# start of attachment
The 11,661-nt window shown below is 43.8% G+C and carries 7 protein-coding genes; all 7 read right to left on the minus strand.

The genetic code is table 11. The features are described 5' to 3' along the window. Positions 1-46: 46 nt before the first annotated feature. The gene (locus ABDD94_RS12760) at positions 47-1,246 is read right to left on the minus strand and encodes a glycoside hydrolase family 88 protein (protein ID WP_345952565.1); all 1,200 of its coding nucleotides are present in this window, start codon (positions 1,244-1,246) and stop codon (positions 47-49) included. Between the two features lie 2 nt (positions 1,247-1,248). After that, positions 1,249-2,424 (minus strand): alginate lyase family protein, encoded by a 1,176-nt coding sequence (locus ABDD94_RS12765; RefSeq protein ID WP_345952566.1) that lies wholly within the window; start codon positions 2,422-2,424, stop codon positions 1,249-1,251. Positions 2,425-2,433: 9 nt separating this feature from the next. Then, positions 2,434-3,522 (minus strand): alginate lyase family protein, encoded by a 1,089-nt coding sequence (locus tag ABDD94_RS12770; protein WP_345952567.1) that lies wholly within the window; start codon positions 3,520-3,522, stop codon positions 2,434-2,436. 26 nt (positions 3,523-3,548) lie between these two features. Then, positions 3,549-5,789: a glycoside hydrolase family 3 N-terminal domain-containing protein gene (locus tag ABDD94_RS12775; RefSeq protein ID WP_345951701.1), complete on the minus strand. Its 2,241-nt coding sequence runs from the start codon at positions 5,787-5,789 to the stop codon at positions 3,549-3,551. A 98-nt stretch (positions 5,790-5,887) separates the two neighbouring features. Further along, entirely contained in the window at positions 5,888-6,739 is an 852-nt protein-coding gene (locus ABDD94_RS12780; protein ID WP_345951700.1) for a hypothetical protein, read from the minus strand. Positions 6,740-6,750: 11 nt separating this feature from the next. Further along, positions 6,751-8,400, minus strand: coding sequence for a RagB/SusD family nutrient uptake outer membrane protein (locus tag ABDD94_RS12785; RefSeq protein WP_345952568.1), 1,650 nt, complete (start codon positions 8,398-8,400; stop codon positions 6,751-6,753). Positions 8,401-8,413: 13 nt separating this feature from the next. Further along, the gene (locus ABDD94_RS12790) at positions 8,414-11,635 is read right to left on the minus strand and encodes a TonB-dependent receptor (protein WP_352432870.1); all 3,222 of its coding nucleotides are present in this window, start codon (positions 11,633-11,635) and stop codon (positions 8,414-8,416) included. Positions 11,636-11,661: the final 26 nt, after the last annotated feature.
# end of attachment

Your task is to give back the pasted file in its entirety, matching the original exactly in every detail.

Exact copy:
The 11,661-nt window shown below is 43.8% G+C and carries 7 protein-coding genes; all 7 read right to left on the minus strand.

The genetic code is table 11. The features are described 5' to 3' along the window. Positions 1-46: 46 nt before the first annotated feature. The gene (locus ABDD94_RS12760) at positions 47-1,246 is read right to left on the minus strand and encodes a glycoside hydrolase family 88 protein (protein ID WP_345952565.1); all 1,200 of its coding nucleotides are present in this window, start codon (positions 1,244-1,246) and stop codon (positions 47-49) included. Between the two features lie 2 nt (positions 1,247-1,248). After that, positions 1,249-2,424 (minus strand): alginate lyase family protein, encoded by a 1,176-nt coding sequence (locus ABDD94_RS12765; RefSeq protein ID WP_345952566.1) that lies wholly within the window; start codon positions 2,422-2,424, stop codon positions 1,249-1,251. Positions 2,425-2,433: 9 nt separating this feature from the next. Then, positions 2,434-3,522 (minus strand): alginate lyase family protein, encoded by a 1,089-nt coding sequence (locus tag ABDD94_RS12770; protein WP_345952567.1) that lies wholly within the window; start codon positions 3,520-3,522, stop codon positions 2,434-2,436. 26 nt (positions 3,523-3,548) lie between these two features. Then, positions 3,549-5,789: a glycoside hydrolase family 3 N-terminal domain-containing protein gene (locus tag ABDD94_RS12775; RefSeq protein ID WP_345951701.1), complete on the minus strand. Its 2,241-nt coding sequence runs from the start codon at positions 5,787-5,789 to the stop codon at positions 3,549-3,551. A 98-nt stretch (positions 5,790-5,887) separates the two neighbouring features. Further along, entirely contained in the window at positions 5,888-6,739 is an 852-nt protein-coding gene (locus ABDD94_RS12780; protein ID WP_345951700.1) for a hypothetical protein, read from the minus strand. Positions 6,740-6,750: 11 nt separating this feature from the next. Further along, positions 6,751-8,400, minus strand: coding sequence for a RagB/SusD family nutrient uptake outer membrane protein (locus tag ABDD94_RS12785; RefSeq protein WP_345952568.1), 1,650 nt, complete (start codon positions 8,398-8,400; stop codon positions 6,751-6,753). Positions 8,401-8,413: 13 nt separating this feature from the next. Further along, the gene (locus ABDD94_RS12790) at positions 8,414-11,635 is read right to left on the minus strand and encodes a TonB-dependent receptor (protein WP_352432870.1); all 3,222 of its coding nucleotides are present in this window, start codon (positions 11,633-11,635) and stop codon (positions 8,414-8,416) included. Positions 11,636-11,661: the final 26 nt, after the last annotated feature.